Calling an automotive system an "autopilot" is probably a poor idea, even if it is, as you say, technically correct. People choose the path of l;east resistance. People are incentivized to goof off. Call a system that's more a driver's aid, an advanced cruise control, an autopilot, and you are setting yourself up for immense costs, and tragedy.

I am not saying that you are wrong either, but is sure sounds like you are talking about using autopilot for airliners in Class A airspace (over 18,000 ft.) That is one specific application. I fly far below that and in my aircraft, the flying pilot is ALWAYS responsible for watching outside the aircraft with hands on the controls and ready to take over in a seconds notice. Just like autopilot in a Tesla.

Some people will use any excuse to be on their cell phones while driving. It doesn't matter what Autopilot is called. People do the same thing or worse without Autopilot. Personally, I find myself more aware of my surroundings while using Autopilot,.
 

RDoc

S85D
Aug 24, 2012
2,723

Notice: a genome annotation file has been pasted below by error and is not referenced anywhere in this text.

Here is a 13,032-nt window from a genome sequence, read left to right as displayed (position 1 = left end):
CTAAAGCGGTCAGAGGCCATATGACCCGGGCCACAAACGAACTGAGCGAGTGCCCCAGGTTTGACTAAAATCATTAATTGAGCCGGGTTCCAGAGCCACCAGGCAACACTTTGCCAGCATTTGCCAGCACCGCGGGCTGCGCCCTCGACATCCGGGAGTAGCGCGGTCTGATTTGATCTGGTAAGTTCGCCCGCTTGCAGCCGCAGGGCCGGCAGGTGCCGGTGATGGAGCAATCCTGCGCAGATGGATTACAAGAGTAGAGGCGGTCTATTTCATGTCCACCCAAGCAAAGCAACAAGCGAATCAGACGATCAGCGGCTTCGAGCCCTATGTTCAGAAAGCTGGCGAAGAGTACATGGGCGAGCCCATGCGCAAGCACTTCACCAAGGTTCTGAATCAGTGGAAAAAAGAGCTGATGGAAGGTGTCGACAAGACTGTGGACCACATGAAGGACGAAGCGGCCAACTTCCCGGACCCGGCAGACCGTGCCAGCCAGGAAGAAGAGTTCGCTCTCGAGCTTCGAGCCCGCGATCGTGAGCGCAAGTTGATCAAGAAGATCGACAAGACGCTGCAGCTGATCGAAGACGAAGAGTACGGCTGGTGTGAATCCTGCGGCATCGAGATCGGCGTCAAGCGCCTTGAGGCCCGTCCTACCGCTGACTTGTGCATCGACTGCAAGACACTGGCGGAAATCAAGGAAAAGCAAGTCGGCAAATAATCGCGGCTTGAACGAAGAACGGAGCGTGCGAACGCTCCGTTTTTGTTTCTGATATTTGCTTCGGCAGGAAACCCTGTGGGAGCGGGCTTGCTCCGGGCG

1,572
Boston North Shore
You need to read up on how radar works and it's limitations. Blaming the car is as bad as blaming the gun.
Actually, I'm quite familiar with how radar works and see no reason whatsoever the car couldn't have detected the object in front of it. Do you have any particular reason for thinking radar couldn't?
 
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jgs

Active Member
Oct 28, 2014
1,581
933
Ann Arbor, Michigan
I'm learning that to drive my Tesla I have to sway left-right-left all the time like I'm in some 60's in-car movie scene...
It just takes a tiny tap to get the steering wheel to notice you. I mean, go ahead and play Bullitt if you want, but it's not necessary just to keep AP engaged.